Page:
While many Oregonians think the Oregon Liquor Control Commission (OLCC) is an unnecessary bureaucracy, we have found on recent trips to Utah and Colorado that their beer codes are worse.  3.2 beer is tantamount to being a Republican and having Mitt Romney as the Presidential nominee.  It’s like being told you are going to the Tofu Trattoria for Thanksgiving Dinner.  It’s like……(well, you get the idea!)

Crystal Springs Brewing Co. – Our hosts, the Sengers, are personal friends of Tom and Kristy Horst, the co-owners of this brewery.  Tom is a gifted high-school music teacher who turned his love for home brewing – he and his son started in 1988 – into a thriving business – initially in their garage in 2010 as a home occupation until they expanded in 2013 to a site that could have a taproom in the small municipality of Louisville about ten miles southeast of Boulder.   P1020873

The Sengers with co-owner, Kristy Holtz and ___ in the back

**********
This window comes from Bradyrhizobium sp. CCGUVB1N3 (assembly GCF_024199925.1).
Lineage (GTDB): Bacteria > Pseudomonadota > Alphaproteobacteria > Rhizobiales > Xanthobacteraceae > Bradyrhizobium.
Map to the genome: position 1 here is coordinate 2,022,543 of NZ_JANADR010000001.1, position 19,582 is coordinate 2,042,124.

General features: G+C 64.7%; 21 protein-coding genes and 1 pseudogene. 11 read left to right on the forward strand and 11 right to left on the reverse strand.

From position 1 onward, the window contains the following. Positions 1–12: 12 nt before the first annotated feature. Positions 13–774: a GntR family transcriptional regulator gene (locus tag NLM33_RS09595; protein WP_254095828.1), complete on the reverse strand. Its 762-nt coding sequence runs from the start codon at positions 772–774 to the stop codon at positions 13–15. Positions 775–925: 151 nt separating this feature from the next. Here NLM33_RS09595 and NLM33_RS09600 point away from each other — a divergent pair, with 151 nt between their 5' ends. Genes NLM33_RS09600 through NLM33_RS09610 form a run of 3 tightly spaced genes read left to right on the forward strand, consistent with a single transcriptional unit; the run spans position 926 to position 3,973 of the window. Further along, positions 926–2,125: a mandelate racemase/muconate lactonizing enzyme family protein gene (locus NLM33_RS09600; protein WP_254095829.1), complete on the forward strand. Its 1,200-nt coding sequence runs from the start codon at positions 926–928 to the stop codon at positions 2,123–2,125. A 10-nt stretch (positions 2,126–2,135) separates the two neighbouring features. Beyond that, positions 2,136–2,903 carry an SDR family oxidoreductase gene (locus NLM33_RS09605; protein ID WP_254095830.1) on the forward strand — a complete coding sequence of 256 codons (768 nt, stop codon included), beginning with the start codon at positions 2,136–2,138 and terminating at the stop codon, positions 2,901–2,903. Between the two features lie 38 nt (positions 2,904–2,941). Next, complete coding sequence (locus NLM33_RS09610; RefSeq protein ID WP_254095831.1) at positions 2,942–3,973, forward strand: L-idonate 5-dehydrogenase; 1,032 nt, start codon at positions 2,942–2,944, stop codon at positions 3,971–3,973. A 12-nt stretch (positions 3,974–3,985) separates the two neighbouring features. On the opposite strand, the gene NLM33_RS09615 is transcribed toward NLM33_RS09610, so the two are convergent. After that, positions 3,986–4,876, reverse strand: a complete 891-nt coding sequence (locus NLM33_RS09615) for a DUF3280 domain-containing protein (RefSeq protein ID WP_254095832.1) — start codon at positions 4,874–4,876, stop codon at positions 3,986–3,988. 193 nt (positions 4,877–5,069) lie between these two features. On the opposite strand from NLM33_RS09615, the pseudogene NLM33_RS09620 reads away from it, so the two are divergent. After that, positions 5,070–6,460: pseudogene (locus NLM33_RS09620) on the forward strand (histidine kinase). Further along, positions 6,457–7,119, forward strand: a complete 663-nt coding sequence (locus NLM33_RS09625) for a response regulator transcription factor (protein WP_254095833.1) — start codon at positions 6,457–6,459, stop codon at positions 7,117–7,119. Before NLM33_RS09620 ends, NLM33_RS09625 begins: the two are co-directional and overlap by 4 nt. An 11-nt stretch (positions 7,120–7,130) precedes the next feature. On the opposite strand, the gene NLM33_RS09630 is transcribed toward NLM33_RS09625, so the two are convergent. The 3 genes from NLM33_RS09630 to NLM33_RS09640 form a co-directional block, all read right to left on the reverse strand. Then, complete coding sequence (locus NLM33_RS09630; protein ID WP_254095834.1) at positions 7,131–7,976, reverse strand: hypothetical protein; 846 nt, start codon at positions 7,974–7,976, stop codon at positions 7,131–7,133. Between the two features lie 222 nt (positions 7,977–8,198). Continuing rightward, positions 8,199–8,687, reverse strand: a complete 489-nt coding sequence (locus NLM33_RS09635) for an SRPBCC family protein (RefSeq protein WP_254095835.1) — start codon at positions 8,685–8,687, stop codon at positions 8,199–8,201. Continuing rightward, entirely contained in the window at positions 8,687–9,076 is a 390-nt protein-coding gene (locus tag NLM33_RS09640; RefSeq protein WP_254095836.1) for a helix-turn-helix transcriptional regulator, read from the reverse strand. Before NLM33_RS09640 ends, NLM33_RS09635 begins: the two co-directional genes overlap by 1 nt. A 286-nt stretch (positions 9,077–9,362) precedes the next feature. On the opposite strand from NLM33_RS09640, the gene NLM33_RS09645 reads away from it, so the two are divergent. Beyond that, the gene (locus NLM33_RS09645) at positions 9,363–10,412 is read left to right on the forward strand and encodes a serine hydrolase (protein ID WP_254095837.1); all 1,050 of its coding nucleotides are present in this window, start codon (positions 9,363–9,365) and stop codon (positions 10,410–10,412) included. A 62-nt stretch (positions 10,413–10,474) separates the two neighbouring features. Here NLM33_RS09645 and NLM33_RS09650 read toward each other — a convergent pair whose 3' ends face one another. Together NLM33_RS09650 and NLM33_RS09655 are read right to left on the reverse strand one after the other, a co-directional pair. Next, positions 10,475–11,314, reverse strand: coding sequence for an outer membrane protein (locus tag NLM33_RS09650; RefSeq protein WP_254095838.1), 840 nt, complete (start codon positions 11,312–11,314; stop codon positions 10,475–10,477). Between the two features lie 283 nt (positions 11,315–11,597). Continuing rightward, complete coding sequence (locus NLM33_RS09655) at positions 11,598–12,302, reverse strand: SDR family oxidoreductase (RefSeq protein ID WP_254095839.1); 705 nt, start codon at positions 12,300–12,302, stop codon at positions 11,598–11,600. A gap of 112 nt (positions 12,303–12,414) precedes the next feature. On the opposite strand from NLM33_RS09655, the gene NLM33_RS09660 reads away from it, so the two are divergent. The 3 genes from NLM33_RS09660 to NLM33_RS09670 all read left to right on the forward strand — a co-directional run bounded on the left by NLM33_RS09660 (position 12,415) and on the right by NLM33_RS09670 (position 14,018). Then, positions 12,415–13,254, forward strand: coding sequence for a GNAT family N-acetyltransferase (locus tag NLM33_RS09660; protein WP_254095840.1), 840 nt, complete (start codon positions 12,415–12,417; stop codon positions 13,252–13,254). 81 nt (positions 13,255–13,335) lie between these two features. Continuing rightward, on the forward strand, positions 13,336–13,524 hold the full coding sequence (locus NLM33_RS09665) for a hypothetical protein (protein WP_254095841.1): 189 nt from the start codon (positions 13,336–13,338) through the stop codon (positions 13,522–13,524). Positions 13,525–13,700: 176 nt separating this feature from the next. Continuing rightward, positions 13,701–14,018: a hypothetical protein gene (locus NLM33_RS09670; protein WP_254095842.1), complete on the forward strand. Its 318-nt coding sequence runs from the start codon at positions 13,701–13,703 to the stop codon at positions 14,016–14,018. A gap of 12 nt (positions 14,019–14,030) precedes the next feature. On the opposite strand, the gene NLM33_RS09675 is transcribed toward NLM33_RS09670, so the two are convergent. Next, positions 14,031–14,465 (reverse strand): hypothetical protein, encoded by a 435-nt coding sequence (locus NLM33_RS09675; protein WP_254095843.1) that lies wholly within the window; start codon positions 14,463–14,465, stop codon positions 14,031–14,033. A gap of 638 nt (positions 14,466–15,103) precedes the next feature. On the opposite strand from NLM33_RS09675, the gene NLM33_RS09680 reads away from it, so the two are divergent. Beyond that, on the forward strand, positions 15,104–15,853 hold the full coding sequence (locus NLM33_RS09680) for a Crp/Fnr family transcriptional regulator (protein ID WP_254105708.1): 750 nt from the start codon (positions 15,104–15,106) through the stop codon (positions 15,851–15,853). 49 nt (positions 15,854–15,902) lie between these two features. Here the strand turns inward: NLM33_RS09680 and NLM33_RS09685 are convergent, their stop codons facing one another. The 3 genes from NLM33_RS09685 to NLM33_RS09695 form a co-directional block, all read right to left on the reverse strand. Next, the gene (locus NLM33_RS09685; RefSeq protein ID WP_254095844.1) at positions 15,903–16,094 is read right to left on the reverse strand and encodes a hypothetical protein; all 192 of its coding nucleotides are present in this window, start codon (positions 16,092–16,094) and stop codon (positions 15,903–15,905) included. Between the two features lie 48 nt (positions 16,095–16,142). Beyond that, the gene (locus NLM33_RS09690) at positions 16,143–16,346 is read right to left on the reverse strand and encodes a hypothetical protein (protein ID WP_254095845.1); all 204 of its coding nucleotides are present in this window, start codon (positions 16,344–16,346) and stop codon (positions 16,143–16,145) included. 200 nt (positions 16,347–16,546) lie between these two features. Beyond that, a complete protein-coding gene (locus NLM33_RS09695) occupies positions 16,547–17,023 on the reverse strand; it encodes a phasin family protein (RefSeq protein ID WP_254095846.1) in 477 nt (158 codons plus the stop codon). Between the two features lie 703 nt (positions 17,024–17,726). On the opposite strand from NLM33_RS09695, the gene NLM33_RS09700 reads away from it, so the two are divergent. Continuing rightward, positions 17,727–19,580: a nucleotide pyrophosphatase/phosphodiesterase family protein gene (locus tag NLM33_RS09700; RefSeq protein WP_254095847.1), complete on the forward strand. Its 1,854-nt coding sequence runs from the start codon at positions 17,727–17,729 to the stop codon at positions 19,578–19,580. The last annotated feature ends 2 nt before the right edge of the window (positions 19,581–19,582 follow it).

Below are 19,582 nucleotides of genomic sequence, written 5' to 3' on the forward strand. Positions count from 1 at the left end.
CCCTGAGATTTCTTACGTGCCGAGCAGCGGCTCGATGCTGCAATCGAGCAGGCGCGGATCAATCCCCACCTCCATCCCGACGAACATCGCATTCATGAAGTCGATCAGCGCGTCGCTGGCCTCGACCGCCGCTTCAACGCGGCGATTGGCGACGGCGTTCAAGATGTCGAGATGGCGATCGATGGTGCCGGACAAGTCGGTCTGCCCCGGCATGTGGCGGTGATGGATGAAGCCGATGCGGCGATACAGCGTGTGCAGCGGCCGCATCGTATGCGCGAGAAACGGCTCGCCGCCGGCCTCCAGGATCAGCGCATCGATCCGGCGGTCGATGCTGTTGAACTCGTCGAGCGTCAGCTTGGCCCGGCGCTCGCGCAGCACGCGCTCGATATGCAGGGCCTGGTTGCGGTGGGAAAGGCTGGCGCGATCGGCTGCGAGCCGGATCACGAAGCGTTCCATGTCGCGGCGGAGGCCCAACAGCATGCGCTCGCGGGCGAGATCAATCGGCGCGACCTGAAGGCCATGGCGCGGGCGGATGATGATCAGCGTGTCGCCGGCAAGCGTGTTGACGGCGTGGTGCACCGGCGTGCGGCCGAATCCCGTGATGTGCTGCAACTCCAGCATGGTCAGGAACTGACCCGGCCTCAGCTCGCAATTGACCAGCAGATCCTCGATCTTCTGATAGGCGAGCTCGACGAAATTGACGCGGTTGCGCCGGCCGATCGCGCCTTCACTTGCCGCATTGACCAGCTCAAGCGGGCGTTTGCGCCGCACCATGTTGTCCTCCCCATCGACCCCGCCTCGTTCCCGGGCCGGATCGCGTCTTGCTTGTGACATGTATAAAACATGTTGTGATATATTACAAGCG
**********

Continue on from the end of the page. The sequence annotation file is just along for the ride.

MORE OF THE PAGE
The Sengers with co-owner, Kristy Holtz and staff member, Marilyn Marineeli  in the back

Their mantra is “We only serve beer on special occasions – when it’s snowing and when it’s not snowing….”    

The name has historical ties with the original Crystal Springs founded in 1875 – transitioning to Boulder City Brewery in 1889, which became Crystal Springs Brewing and Ice Company in 1898.  A friend who is an historical buff suggested the current name which was available. They registered the name and obtained the domain rights for Crystal Springs Brewing Co. when they moved in 2013.

An outstanding family brewery with historic ties

An outstanding family brewery with historic ties

They brew in small batches and are thus creative in their offerings –  now about 30 with 13 always available on tap and their website explains the names behind each one.   One of my favorite beers during the entire Colorado trip was their Solano Chili Beer.